Society Magazine

“pelo Malo”: Great Movie, Bad Mom

Posted on the 20 March 2015 by Beinglatinacom


Junior (Samuel Lange) is nine-year-old Venezuelan boy living in poverty, who is on a mission to have his curly hair straightened for his upcoming school photo in Mariana Rond ón's film "Pelo Malo". His widowed unemployed single mother Martha (Samantha Castillo), hates this idea as she fears that actions like these are indicators that her son is gay; at one point in the film she even takes Junior to the doctor, so that he can check him and see what's with him.

The more Junior tries to look good and impress his mother, the more she resents him. He seeks out her comfort and looks at her deeply at times and you just want Martha to act like his mom and not just a custodian, but instead she responds coldly to Junior by saying things like "Don't look at me like that, I told you I don't like it, when you look at me like that" ; which is hard to stomach as she is constantly showing Junior's younger brother love and affection.


Junior's paternal grandmother Carmen (Nelly Ramos) turns out to be an unlikely ally to Junior, when she babysits Junior and helps him start to realize his dream by blow drying some of his hair straight and promising to make him a rock star's outfit for his school photo. His grandmother eve n teaches him to sing like a rock star to the tune of 1960's Venezuelan pop singer Henry Stephen's hit song "Mi Limon Mi Limonero"


The constant battle between Junior and his mother and Junior and his own self is something that is shown thr oughout the film as you see him always finding his way to a mirror and his mother always analyzing everything that he does from the way that eats his food to the way dances.

The acting in this film is raw, with all main cast members leaving you a piece of themselves on the screen. Samuel Lange gives a strong performance throughout the film and does an excellent job in his portrayal of Junior as he would go from this quiet, yet inquisitive little thing to this loud and passionate boy in the blink of an eye.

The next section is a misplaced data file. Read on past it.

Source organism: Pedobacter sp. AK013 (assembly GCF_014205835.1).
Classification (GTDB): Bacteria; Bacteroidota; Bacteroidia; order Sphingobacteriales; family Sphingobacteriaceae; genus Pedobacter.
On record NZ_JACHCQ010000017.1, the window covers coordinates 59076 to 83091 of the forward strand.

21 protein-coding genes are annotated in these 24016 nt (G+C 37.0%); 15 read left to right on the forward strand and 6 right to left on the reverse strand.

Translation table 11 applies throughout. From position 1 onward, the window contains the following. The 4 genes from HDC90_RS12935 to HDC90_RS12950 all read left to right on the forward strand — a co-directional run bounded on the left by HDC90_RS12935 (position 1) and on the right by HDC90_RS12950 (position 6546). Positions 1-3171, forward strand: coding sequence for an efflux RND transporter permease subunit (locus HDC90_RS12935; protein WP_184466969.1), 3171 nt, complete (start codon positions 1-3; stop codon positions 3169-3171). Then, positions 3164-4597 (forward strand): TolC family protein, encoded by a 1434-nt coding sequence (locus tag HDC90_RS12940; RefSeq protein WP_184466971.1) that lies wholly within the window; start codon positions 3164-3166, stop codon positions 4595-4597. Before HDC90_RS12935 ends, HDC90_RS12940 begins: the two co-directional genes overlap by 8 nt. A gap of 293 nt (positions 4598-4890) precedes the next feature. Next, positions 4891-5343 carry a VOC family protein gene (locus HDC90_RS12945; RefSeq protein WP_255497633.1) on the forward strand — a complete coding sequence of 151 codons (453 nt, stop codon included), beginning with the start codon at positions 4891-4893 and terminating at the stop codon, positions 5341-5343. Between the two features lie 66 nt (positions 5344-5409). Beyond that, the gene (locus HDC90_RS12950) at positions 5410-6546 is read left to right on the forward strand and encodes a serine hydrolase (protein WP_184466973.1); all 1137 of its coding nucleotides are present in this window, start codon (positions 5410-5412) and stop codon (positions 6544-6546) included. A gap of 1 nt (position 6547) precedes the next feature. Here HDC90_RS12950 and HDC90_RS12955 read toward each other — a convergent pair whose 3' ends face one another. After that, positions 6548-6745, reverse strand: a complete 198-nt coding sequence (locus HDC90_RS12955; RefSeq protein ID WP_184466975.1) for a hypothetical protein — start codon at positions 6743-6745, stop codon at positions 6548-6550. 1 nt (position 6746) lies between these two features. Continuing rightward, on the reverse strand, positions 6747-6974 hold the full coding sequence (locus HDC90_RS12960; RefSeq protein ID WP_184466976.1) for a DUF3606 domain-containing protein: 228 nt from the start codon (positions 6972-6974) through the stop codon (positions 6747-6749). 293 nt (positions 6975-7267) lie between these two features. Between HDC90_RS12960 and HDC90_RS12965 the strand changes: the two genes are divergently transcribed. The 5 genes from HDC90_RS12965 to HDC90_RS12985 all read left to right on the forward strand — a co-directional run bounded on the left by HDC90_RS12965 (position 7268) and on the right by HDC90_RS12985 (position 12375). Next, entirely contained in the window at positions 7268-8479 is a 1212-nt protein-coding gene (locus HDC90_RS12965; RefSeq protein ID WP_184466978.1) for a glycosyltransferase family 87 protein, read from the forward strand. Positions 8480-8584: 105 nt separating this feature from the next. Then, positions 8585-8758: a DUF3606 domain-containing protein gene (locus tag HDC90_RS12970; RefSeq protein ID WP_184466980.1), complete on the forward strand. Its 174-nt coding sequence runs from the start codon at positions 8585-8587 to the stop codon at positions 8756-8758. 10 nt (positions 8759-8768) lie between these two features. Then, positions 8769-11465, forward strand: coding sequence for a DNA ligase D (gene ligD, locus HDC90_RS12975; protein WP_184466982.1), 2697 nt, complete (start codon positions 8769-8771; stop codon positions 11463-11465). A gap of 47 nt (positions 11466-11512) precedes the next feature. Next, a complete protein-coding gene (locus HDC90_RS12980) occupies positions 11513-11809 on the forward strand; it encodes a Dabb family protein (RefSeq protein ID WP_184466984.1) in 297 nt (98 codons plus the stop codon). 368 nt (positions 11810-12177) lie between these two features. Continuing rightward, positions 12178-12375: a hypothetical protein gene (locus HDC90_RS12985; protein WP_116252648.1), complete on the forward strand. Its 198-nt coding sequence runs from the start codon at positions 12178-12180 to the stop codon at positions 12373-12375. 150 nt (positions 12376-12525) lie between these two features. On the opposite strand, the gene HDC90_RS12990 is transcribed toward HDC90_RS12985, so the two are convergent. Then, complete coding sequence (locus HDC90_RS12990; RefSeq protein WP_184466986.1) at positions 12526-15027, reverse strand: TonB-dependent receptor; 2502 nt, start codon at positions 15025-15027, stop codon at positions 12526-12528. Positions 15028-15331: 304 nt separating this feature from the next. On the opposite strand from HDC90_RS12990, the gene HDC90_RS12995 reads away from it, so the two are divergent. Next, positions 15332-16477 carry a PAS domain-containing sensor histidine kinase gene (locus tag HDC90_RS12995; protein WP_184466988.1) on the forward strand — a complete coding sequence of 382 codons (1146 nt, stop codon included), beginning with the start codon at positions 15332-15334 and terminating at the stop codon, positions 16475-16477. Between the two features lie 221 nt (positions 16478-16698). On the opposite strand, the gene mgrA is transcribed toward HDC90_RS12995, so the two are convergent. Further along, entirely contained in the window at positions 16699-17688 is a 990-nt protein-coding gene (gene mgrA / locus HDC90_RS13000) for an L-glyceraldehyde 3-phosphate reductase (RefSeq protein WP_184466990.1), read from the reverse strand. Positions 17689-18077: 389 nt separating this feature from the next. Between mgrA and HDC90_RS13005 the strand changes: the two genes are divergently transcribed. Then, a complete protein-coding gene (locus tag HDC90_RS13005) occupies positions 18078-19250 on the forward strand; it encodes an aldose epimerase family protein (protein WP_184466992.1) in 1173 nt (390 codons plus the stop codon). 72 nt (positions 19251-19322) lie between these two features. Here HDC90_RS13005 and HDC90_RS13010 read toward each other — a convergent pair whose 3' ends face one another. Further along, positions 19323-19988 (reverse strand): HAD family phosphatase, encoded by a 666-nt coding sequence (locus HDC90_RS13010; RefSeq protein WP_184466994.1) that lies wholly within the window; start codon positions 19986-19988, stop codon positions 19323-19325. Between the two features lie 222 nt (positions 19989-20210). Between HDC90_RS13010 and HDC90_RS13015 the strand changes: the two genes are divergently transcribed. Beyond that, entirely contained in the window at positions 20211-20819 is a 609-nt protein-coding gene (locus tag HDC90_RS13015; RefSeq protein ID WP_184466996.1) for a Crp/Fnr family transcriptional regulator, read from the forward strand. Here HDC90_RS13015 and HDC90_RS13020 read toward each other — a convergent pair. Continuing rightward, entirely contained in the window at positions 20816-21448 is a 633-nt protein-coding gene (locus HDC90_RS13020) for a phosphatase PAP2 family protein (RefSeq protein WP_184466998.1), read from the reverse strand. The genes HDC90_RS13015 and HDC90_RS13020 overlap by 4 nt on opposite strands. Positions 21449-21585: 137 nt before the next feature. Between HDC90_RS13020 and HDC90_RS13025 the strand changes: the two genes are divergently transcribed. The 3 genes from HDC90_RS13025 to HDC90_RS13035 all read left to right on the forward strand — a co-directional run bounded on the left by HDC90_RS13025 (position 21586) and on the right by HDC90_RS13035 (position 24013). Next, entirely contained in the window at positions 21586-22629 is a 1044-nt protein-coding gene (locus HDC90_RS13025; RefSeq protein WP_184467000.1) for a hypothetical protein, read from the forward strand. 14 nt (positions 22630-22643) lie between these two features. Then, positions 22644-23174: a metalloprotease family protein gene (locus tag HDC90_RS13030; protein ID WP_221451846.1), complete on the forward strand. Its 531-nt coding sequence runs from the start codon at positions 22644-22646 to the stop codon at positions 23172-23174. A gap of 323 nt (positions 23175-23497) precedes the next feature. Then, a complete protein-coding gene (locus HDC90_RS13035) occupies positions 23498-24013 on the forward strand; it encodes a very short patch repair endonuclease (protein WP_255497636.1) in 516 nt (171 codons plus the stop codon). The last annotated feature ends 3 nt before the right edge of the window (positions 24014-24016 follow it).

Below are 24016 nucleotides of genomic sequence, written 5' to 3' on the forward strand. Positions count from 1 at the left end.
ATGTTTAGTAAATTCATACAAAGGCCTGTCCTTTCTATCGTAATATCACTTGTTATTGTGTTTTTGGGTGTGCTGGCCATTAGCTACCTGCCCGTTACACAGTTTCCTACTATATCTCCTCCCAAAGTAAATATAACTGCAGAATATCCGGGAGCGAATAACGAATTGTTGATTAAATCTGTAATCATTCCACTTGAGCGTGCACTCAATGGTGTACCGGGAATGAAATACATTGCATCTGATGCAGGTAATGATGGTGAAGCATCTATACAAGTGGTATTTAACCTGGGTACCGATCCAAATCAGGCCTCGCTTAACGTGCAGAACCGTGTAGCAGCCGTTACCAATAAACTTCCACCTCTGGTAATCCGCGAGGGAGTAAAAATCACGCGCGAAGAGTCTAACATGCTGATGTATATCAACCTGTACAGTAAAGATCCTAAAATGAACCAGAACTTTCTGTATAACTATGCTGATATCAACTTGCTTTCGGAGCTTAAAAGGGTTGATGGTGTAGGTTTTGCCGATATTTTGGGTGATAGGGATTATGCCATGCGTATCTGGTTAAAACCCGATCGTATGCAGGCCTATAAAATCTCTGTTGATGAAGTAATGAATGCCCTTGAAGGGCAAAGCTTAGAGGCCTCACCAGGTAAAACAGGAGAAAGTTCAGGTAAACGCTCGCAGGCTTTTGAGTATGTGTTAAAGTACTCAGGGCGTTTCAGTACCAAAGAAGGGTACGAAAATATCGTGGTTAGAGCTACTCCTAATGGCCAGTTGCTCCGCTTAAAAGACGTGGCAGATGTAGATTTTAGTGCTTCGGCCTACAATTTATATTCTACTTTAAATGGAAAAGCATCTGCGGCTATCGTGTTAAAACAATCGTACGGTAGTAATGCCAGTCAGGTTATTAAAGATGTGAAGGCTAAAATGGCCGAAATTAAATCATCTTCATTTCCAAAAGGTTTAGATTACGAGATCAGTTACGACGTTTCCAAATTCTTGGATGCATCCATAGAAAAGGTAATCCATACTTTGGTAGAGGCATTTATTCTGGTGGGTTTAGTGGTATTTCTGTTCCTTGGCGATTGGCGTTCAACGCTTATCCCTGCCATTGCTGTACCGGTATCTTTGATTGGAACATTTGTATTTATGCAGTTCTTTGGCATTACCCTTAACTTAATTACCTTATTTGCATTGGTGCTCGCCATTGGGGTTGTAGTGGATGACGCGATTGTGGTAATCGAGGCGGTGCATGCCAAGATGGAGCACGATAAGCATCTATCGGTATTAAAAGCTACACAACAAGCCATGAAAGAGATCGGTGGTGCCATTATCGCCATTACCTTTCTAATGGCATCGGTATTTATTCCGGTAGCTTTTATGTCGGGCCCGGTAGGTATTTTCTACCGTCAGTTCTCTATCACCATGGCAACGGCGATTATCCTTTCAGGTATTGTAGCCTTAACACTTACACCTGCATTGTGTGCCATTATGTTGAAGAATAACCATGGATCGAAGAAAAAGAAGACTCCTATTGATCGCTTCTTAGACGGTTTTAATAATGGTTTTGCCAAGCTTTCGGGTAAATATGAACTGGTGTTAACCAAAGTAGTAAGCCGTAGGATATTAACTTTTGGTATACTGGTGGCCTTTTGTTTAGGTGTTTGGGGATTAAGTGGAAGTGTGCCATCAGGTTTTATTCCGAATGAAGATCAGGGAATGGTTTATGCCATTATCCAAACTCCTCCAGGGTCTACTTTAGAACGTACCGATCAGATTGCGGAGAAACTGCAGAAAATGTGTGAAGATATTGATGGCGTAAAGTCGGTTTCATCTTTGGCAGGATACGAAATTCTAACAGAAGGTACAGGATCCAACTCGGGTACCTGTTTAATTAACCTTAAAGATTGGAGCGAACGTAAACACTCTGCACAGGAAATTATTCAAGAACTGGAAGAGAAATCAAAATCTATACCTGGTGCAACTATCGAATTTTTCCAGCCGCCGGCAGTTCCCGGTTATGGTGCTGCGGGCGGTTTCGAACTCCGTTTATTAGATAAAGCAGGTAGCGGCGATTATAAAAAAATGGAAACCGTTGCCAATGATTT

This film has plenty of dark elements and moments thrown into the mix, from when the grandmother offers to buy Junior from Martha and Martha contemplates it; to when Martha takes advice from the doctor to show Junior ]a "normal" family example too far, by forcing him to watch her having sex with her boss. Still Martha wasn't done with her "mothering" of Junior just yet, as later on she gives him an dire ultimatum during their last confrontation. "I don't love you" Junior tells his mom defiantly, yet heartbroken. "Me either" is her blank response and my heart just broke into pieces along with Junior's.

This film gives you an interesting perspective at the poverty and sexuality issues of Venezuela. Mariana Rond does a great job of showing the rawness of the Caracas community that Junior grows up in, which after viewing, I feel make the projects of New York City look like condominiums.

I orignally went to see "Pelo Malo" thanks to Lincoln Motor Company, while it showed during the Tribeca Film Festival. With this year's Festival around the corner, I thought I would highlight this post as I still continue to get hits on it monthly.


For more information on "Pelo Malo" , check their website out:

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